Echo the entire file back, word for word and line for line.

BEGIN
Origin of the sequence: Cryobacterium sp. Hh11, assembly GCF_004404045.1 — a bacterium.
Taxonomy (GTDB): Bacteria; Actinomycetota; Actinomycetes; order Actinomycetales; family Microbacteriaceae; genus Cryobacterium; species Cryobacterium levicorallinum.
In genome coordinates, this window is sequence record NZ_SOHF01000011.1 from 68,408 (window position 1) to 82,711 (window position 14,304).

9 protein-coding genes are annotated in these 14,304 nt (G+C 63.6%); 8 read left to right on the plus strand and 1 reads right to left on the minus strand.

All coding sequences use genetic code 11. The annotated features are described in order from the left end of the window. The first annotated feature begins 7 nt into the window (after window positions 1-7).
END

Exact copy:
Origin of the sequence: Cryobacterium sp. Hh11, assembly GCF_004404045.1 — a bacterium.
Taxonomy (GTDB): Bacteria; Actinomycetota; Actinomycetes; order Actinomycetales; family Microbacteriaceae; genus Cryobacterium; species Cryobacterium levicorallinum.
In genome coordinates, this window is sequence record NZ_SOHF01000011.1 from 68,408 (window position 1) to 82,711 (window position 14,304).

9 protein-coding genes are annotated in these 14,304 nt (G+C 63.6%); 8 read left to right on the plus strand and 1 reads right to left on the minus strand.

All coding sequences use genetic code 11. The annotated features are described in order from the left end of the window. The first annotated feature begins 7 nt into the window (after window positions 1-7).